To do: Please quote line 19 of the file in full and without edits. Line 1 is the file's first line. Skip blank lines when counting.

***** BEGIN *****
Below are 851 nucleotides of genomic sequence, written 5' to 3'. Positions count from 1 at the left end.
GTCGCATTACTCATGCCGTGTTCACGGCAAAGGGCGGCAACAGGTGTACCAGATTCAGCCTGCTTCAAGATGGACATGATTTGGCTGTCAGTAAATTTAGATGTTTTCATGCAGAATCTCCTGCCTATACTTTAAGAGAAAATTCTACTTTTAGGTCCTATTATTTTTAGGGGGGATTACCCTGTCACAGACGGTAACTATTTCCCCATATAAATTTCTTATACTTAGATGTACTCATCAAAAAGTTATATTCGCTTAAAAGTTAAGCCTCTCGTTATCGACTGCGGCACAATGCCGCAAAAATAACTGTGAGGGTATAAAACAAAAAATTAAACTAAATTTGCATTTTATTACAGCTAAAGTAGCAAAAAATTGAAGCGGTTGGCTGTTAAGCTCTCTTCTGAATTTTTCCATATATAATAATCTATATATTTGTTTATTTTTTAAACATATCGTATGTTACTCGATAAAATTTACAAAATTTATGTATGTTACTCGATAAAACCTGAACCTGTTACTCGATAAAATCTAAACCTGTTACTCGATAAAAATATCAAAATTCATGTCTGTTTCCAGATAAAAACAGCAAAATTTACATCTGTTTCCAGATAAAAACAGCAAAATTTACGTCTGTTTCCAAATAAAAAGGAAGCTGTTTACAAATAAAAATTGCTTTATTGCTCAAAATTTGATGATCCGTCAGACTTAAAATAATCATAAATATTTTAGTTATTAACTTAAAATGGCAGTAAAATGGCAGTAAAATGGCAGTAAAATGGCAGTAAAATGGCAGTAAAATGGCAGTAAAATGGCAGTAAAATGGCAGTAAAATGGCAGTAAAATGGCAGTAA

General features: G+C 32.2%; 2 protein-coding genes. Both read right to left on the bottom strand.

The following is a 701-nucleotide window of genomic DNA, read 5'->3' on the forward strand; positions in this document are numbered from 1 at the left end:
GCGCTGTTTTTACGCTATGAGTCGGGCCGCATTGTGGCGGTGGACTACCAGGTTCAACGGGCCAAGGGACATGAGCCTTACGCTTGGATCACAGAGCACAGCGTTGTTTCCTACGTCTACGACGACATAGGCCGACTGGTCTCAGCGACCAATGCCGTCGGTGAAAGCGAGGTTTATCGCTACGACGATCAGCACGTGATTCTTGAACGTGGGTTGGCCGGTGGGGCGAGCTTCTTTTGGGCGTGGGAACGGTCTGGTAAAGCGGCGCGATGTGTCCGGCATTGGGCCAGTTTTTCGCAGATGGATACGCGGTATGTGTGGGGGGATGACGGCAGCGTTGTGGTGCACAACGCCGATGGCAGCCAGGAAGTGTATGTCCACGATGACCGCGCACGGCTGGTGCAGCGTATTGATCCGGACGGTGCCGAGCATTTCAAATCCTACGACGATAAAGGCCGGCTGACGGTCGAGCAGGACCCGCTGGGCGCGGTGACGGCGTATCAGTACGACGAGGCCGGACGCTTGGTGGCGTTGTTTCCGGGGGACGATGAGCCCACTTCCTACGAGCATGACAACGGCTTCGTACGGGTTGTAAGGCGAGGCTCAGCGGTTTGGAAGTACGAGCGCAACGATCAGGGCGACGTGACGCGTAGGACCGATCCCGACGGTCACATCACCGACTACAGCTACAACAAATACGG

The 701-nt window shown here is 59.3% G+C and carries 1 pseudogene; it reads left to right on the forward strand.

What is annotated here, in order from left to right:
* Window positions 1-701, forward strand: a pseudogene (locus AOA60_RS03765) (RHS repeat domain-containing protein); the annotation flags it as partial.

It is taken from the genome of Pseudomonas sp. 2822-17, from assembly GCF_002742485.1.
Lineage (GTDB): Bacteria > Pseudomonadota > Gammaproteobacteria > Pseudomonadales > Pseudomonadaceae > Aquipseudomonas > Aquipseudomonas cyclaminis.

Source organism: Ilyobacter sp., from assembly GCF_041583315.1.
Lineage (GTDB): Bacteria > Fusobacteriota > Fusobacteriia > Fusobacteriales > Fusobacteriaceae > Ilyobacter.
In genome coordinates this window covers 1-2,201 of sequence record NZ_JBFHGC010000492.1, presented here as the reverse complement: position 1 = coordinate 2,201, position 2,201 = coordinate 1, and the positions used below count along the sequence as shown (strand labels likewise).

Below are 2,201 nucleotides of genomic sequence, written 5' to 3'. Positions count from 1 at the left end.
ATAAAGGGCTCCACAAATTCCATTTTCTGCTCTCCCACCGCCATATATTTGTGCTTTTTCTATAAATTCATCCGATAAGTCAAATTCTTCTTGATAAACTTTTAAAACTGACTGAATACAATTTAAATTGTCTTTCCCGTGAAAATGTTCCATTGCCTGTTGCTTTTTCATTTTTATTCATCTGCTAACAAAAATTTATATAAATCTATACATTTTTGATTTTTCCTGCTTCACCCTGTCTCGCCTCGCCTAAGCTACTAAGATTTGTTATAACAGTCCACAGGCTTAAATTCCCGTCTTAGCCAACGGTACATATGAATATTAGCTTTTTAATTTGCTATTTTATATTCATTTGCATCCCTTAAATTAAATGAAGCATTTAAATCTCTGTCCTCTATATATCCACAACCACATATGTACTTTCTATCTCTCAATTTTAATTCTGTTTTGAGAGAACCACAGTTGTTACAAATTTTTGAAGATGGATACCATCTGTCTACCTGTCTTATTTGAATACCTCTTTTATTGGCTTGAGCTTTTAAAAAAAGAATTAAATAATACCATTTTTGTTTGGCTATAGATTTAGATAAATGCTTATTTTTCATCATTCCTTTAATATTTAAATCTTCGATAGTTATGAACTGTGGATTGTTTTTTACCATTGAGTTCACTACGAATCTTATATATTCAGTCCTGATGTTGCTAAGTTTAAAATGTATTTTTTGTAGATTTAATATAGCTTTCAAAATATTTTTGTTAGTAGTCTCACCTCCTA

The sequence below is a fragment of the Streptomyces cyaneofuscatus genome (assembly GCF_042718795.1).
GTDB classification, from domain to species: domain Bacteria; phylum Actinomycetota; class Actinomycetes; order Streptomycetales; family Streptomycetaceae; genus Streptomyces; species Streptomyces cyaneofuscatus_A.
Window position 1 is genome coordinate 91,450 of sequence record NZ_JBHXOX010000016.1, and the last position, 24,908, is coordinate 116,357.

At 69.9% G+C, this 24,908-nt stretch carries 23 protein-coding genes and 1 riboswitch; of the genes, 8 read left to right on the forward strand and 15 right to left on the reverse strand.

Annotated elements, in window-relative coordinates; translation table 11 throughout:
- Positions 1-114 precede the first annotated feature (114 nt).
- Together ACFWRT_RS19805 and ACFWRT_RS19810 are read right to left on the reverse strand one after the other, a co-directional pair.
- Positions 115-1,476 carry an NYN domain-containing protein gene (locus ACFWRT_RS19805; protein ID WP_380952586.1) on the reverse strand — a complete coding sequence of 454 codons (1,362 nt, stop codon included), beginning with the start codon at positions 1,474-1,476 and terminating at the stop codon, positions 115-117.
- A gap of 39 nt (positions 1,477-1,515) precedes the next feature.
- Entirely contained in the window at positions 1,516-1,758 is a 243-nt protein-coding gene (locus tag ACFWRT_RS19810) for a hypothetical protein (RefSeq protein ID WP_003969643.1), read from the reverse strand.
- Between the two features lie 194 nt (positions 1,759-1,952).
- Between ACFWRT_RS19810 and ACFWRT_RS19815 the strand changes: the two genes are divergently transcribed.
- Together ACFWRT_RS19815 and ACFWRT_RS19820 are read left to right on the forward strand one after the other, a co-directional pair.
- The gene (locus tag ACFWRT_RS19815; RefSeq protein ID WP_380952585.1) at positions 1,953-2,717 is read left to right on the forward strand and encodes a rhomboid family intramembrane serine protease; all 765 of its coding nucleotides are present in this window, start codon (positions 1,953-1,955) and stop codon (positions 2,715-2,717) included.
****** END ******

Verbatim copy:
At 69.9% G+C, this 24,908-nt stretch carries 23 protein-coding genes and 1 riboswitch; of the genes, 8 read left to right on the forward strand and 15 right to left on the reverse strand.